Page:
Yawning, sighing and stretching are just three behaviours observed in donkeys that have been evaluated in newly published research led by academics from the University of Bristol's School of Veterinary Sciences and funded by global equine welfare charity the Brooke.
The research paper reports behaviour patterns of working donkeys in Lahore, Pakistan and the consistency of those behaviours. It confirmed that the donkey, which has a reputation as one of the most stoic of animals, in fact has a large behavioural repertoire.
There has long been a lack of scientific evidence relating to donkey behaviour, which is very different from that of horses or other equines. This lack of evidence can make it difficult to reliably address a donkey's welfare needs. Researchers will use the findings of this work to investigate how to analyse the different behaviour traits, start to identify emotional state and, importantly, to identify whether the animal is in pain.
The research builds on preliminary work to document donkey behaviour and the Brooke will apply the findings to improve assessment of donkey welfare in the countries in which it works. The Brooke regularly conducts objective welfare assessments on donkeys, horses and mules in the countries in which it works, to establish what welfare issues are present, and as part of creating effective projects to address them.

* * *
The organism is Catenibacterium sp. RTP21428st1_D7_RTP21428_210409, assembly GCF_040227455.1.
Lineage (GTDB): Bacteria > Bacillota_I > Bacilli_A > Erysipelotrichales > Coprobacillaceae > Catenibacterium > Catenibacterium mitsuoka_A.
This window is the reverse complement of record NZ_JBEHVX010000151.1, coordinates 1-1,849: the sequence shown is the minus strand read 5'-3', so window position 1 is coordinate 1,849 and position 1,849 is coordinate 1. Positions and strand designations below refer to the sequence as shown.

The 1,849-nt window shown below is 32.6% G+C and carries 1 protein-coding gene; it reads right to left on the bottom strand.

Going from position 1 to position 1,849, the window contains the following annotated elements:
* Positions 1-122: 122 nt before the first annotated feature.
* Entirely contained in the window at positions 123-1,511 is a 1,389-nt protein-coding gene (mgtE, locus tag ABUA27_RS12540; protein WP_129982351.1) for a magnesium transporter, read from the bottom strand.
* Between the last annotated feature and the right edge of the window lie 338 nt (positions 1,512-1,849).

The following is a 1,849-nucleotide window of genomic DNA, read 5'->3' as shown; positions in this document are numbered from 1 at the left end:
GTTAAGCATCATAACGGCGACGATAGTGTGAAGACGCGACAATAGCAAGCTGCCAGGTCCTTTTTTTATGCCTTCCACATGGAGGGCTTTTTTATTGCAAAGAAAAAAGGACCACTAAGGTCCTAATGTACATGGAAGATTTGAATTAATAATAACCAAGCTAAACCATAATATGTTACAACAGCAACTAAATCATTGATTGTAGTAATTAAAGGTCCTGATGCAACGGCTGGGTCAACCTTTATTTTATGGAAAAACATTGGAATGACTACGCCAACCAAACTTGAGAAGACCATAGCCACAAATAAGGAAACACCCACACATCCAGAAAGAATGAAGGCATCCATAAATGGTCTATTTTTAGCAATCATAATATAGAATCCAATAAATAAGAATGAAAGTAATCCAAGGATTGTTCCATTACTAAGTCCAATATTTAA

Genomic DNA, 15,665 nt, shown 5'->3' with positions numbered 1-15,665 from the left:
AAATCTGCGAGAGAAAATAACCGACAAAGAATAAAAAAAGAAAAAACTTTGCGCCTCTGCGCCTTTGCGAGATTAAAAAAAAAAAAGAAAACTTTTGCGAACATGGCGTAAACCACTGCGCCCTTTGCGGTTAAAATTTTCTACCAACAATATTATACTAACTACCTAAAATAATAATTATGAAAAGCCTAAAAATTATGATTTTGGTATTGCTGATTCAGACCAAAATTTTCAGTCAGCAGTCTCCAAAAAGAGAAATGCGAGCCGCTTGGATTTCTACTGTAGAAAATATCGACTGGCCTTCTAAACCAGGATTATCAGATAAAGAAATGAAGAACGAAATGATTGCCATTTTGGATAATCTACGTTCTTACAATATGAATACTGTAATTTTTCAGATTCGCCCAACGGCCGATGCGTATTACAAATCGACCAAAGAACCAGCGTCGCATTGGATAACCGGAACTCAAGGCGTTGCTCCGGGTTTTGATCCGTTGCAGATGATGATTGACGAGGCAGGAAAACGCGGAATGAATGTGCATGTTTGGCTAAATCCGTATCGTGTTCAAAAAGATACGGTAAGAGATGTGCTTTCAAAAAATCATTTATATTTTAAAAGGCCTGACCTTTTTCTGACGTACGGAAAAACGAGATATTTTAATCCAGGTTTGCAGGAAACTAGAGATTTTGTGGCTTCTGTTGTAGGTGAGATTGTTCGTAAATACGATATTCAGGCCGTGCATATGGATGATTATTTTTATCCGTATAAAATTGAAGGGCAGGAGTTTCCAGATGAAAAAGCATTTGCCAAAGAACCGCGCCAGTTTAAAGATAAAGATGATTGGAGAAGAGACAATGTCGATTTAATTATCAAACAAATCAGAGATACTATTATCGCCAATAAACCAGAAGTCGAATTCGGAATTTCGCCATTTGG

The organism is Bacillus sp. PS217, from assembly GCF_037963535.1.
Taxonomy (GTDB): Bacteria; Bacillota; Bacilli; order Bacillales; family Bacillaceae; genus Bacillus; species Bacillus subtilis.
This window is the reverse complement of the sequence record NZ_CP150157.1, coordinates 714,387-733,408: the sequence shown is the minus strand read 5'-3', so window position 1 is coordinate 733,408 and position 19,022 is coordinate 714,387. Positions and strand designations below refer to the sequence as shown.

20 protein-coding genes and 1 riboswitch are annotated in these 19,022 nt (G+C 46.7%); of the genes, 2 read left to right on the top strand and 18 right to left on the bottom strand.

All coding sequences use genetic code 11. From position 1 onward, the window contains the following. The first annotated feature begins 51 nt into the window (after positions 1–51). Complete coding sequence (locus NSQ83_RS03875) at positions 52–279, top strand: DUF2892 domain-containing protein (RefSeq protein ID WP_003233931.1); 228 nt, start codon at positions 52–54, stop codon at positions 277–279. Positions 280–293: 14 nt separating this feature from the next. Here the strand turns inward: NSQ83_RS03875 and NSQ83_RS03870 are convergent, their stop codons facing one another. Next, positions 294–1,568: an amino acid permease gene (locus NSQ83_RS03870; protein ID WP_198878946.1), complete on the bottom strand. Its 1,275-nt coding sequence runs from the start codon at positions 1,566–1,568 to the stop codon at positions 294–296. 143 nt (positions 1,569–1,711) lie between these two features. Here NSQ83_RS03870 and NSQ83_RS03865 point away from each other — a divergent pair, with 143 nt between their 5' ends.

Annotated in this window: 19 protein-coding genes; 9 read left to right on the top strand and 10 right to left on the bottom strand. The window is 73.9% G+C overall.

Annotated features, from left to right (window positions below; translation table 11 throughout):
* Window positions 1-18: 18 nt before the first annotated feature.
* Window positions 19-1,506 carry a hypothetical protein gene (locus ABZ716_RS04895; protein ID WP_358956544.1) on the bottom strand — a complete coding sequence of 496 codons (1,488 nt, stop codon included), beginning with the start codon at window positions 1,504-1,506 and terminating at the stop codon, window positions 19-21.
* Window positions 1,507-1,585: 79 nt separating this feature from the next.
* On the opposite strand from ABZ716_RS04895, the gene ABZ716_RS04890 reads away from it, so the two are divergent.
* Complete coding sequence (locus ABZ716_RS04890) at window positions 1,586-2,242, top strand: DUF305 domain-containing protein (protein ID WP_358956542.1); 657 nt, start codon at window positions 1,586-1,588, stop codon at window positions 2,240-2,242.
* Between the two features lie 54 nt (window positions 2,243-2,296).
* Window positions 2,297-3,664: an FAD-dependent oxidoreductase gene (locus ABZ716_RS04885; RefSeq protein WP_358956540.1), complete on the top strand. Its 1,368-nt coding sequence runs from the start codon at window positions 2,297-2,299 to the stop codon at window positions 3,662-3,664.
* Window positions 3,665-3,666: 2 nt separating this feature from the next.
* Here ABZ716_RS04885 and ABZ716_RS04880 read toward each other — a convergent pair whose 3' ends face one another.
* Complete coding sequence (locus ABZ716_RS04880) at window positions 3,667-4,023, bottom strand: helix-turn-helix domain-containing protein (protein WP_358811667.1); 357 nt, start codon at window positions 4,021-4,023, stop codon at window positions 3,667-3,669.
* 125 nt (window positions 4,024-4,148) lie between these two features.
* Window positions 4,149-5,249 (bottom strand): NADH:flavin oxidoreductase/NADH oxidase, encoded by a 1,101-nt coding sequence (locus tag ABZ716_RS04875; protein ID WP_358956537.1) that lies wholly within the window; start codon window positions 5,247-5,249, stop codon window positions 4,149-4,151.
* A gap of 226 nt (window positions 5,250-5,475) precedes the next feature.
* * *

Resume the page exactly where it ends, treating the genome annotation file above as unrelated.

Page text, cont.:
Melissa Upjohn, Research Coordinator for the Brooke said; "Our team in Pakistan were so pleased to work with the University of Bristol on this project, and it provides vital information that we will incorporate into our assessments. A lot of the process involves observing a donkey before approaching it in order to see it act naturally, and so these identified behaviour patterns are exactly what we need to inform the work of our field staff in improving donkeys' welfare and advising their owners on how best to help their animals."
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More information: Regan FH, Hockenhull J, Pritchard JC, Waterman-Pearson AE, Whay HR (2014) "Behavioural Repertoire of Working Donkeys and Consistency of Behaviour over Time, as a Preliminary Step towards Identifying Pain-Related Behaviours." PLoS ONE 9(7): e101877. DOI: 10.1371/journal.pone.0101877